guided bird- & animal watching
About Khao Sok
Cheow Lan Lake is a beautiful 165 km2 reservoir that was formed by the creation of Rajjaprabha Dam in 1982. The dam was commissioned by the Electricity Generating Authority of Thailand (EGAT) to meet the power demands of the quickly developing region and provides 20% of the region’s electricity. 400 families that once inhabited this valley were relocated to a nearby village where they practiced mixed agriculture and rubber farming, and some of them still operate the rafthouses along the lake today.
Before the dam was built, the valley beneath the lake was connected to the jungles of Khao Sok National Park. Although it is easier to see wildlife at the lake, there is a special feeling hiking in the national park under the canopy and being surrounded by some of the oldest forests in the world. In the jungle of Khao Sok, you are able to see macaques, lizards, snakes and frogs that reside within the canopy and are more difficult to see by boat. There are many trails in the park which go to waterfalls and swimming holes, and even trails which you can take to the lake.
The manmade origin of the lake makes its surreal beauty no less impressive. One of the great advantages of the lake is its easy access to this scenery: during a trip to the lake, one can visit many different regions by boat and look for wildlife that isn’t obscured by the canopy. Because of this, canopy dwelling fauna like gibbons, hornbills, and grey eagles can be spotted more easily at the lake than in the national park. As you’ll read, the possibilities for exploring this lake are nearly endless, and each zone has its own unique feel.
Zone A – Klong Ka is the closest zone to the Rajjaprabah pier, making it the easiest to access. It has an open, relatively flat landscape dotted with some small alcoves and islands. Other features include a nice trail that isn’t too difficult along which you can occasionally spot tapir.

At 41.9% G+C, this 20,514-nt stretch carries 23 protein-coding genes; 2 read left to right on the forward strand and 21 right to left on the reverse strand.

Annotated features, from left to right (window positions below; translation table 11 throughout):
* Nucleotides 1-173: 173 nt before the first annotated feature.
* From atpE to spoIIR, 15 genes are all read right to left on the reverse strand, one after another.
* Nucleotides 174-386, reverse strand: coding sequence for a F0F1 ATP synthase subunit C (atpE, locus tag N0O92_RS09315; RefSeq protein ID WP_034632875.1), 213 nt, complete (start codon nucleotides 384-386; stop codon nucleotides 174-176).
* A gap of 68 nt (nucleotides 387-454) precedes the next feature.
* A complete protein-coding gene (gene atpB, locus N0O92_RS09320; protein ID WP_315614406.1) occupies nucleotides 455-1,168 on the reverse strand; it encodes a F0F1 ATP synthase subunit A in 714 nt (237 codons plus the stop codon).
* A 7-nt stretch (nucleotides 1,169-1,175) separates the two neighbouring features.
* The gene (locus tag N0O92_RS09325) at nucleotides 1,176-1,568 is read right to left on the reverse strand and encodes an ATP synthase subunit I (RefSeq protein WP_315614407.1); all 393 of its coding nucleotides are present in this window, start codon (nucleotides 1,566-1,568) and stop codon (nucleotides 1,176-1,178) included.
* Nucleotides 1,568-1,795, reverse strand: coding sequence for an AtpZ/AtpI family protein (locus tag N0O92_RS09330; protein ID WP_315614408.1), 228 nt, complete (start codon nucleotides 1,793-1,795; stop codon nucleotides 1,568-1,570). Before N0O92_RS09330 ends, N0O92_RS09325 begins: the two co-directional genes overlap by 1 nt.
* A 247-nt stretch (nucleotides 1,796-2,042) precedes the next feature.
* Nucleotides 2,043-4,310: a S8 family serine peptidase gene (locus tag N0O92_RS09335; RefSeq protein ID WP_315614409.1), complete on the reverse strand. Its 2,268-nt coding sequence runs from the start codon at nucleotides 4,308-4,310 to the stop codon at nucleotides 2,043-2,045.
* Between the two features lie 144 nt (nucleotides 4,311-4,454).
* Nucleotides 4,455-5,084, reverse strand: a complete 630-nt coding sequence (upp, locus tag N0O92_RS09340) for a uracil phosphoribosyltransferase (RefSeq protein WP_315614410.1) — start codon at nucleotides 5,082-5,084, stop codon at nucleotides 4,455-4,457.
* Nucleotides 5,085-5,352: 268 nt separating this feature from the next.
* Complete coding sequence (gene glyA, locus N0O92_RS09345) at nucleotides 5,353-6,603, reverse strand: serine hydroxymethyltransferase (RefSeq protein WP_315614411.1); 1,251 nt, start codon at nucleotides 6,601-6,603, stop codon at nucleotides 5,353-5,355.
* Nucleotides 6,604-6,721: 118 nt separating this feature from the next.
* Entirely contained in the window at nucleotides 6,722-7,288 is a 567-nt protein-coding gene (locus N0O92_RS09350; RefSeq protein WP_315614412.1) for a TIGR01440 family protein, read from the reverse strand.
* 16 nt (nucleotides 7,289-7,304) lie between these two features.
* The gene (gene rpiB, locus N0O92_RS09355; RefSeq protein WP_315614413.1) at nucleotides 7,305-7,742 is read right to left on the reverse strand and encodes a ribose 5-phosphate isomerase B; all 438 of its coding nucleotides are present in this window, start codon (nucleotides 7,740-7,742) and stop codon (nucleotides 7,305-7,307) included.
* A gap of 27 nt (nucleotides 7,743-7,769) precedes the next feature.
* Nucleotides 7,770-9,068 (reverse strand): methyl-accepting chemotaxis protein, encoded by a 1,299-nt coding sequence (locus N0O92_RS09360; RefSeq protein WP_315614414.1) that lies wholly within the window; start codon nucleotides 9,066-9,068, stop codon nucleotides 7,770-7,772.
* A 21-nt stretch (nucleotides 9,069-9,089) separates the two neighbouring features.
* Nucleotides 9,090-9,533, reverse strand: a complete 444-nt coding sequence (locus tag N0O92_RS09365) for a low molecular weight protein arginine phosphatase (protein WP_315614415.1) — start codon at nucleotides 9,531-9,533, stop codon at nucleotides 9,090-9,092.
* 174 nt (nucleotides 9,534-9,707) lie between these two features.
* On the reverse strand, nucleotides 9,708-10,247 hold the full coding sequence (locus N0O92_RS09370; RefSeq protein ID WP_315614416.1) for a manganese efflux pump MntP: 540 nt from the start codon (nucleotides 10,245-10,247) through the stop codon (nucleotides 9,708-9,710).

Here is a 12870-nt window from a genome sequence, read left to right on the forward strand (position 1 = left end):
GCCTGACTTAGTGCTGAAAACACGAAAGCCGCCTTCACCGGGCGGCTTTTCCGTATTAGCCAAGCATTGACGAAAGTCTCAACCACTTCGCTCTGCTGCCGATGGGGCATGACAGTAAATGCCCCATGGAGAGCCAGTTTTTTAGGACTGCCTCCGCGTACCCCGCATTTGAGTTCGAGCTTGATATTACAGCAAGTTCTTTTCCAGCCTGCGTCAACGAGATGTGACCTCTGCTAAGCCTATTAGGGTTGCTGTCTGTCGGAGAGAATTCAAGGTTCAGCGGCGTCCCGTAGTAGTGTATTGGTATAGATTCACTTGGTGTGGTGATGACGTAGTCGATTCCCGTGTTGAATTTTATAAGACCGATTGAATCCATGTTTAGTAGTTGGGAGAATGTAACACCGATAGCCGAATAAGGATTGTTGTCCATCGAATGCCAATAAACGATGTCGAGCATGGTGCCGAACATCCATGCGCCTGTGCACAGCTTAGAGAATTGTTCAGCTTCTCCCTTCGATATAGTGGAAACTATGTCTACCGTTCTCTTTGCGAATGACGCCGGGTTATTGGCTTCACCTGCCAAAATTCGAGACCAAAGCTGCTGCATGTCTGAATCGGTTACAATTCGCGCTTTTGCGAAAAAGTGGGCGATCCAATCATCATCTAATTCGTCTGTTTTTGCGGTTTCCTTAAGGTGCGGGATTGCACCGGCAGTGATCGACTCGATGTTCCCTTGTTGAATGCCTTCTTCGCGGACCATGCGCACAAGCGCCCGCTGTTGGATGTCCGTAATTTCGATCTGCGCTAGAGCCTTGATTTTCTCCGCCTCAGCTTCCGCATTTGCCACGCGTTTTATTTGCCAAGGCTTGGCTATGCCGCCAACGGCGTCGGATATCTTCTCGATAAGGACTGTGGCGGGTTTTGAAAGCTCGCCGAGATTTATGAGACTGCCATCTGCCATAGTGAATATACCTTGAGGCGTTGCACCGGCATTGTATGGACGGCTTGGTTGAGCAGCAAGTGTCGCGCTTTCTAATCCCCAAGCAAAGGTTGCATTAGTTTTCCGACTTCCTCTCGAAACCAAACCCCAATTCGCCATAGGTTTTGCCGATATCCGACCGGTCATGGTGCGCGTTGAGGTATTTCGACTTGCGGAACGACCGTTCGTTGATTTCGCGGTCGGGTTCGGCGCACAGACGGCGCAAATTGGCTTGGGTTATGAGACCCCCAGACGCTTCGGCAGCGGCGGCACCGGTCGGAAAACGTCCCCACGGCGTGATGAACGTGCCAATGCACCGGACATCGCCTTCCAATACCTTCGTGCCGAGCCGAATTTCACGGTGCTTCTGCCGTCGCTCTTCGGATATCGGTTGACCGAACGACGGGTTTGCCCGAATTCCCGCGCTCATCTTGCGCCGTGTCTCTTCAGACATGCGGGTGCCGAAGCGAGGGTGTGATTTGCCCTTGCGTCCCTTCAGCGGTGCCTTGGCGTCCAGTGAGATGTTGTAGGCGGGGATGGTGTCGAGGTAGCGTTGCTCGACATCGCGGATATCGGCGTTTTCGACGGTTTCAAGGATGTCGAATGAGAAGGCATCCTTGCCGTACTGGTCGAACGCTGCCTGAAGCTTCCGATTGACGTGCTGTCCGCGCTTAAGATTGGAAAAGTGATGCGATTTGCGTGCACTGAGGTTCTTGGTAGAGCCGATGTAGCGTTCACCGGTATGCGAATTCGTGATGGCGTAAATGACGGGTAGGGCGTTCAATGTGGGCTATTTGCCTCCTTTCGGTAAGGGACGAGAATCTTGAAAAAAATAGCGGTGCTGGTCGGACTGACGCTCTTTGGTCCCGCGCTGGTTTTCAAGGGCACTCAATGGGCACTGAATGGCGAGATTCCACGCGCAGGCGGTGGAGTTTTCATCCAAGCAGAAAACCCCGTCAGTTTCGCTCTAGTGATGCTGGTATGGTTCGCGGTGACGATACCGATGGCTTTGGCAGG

Zone B - Klong Long is an area commonly visited by tour groups because it is also close to the pier and it has an easy hike to a lagoon and the coral cave. This section has more hills than Klong Ka so it’s scenery is more dramatic.
Zone C - Klong Bey is a zone commonly visited during dry season for those willing to hike to Nam Talu cave, which has a river running through it. Ton Tuey rafthouse is also located in this zone, one of the more isolated rafthouses on the lake. It is a good place for overnight tours if you are seeking seclusion and relaxation.
Zone D – Klong Mon is a very quiet corner of the lake dominated by high hills and steep valleys. The rugged terrain and quiet atmosphere make it a great spot for birdwatching. Hornbills and Grey Eagles are commonly seen here traversing the valleys in search of food. There is also a lovely trail that one can take from Klong Mon to Klong Saeng.
Zone E – Klong Ya is a small, little known tributary of Klong Saeng river. Though it is small and remote, it has plenty of rewards for those patient enough to make the trip, including a natural hotspring where shrimp can be seen flocking to the warmer waters.
Zone F – Klong Saeng is the main tributary of the lake and was once the largest river in southern Thailand. It is now in the back corner of the lake where the national park becomes a wildlife sanctuary, and takes three hours to access by boat. Because this zone is a wildlife sanctuary, building of rafthouses is prohibited and prior permission must be granted in order to gain access. This area more closely resembles the natural valley before it was inundated. It is more open than Klong Mon and it makes for better viewing of large fauna along its open fields. One can also hike farther back into the valleys to view spectacular remote waterfalls, some of which are also close to abandoned tin mines from the ‘60s.